Helen Elaine Lee Critical Essays

Introduction

Helen Elaine Lee The Serpent's Gift

Born in 1959(?), Lee is an American novelist.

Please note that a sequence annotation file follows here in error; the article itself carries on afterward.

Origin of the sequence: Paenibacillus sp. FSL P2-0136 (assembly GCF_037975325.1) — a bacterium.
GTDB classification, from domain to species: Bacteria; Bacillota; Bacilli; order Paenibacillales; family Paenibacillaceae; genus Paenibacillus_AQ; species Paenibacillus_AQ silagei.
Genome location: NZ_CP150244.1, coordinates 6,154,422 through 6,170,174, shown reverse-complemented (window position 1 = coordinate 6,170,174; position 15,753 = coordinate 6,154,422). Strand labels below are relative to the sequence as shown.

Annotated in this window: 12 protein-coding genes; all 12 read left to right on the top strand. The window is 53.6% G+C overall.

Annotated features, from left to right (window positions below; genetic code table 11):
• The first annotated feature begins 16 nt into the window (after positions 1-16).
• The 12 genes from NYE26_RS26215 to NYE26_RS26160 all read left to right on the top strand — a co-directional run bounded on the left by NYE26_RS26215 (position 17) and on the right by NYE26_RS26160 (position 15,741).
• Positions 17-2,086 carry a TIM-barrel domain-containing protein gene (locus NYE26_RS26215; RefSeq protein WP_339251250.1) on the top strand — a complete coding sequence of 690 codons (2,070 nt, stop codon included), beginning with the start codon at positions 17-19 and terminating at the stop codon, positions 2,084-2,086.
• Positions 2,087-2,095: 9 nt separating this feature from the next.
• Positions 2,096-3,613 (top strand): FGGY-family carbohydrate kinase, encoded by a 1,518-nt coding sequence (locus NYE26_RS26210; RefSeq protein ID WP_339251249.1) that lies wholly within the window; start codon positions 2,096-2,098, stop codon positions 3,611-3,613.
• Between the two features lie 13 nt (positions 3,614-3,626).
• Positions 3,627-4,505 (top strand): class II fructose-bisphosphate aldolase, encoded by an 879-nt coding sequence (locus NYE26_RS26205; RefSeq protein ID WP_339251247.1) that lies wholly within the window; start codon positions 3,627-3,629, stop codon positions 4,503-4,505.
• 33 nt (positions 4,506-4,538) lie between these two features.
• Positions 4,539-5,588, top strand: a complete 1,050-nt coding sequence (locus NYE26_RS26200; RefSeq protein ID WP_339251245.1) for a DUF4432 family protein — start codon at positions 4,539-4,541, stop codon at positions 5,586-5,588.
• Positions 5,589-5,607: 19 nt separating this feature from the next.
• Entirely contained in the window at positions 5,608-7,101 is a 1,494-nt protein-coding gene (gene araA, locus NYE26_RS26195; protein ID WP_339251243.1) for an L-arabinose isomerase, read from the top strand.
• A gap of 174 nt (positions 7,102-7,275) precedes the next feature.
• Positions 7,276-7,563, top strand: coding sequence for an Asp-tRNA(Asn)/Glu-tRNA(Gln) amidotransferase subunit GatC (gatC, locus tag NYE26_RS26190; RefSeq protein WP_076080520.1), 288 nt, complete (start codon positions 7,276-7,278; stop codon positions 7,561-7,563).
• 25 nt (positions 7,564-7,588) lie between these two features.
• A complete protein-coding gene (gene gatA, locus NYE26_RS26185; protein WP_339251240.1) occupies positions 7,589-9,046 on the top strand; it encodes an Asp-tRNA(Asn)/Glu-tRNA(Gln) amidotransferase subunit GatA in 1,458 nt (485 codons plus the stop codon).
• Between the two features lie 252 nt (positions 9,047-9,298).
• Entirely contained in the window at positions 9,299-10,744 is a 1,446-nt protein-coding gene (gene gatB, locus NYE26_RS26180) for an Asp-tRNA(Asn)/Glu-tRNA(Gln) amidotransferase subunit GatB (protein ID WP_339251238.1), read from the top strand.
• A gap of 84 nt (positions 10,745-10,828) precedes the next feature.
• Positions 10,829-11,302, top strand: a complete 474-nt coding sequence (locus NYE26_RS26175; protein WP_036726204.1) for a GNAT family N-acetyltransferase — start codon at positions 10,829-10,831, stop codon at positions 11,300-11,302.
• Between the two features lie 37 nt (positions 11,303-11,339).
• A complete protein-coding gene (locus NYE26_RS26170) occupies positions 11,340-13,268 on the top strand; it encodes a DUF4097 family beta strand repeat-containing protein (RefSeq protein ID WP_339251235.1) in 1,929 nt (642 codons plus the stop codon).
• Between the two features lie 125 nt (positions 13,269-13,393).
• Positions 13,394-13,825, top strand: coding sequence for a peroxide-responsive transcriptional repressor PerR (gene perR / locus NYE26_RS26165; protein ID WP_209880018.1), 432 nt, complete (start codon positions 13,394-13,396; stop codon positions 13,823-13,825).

The Serpent's Gift (1994) centers on an African-American woman named Vesta Smalls and the survival, memories, loves, and losses of her extended family. The novel opens with Vesta as a child, her younger brother LaRue, and her mother moving in with their neighbors, the Staples, after the death of Vesta's abusive father. In their search for stability and happiness, Vesta and the other members of the Smalls-Staples clan pursue different means of coping over the years: LaRue weaves fantastic tales concerning characters named Miss Snake and Tennessee Jones; Vesta attempts to continually protect herself by repressing her memories of her father and his death, and by trying to emotionally isolate herself from others; and their "sister" Ouida Staples eventually finds fulfillment in a lesbian affair. Spanning over sixty years of Vesta's life and using such historic events as the Depression, World War II, and the Civil Rights movement as backdrops, The Serpent's Gift has been praised for its moving characterizations and its portrait of a woman continually fearful of that "slight lapse in judgment or balance that could send you hurtling through the air." Lauding Lee's focus on storytelling and her use of dialogue and lyrical language, reviewers have additionally stressed the mystical and mythical qualities of LaRue's tales, comparing the resourceful and unstoppable Miss Snake to such heroes of American folklore as Br'er Rabbit and Anansi the Spider.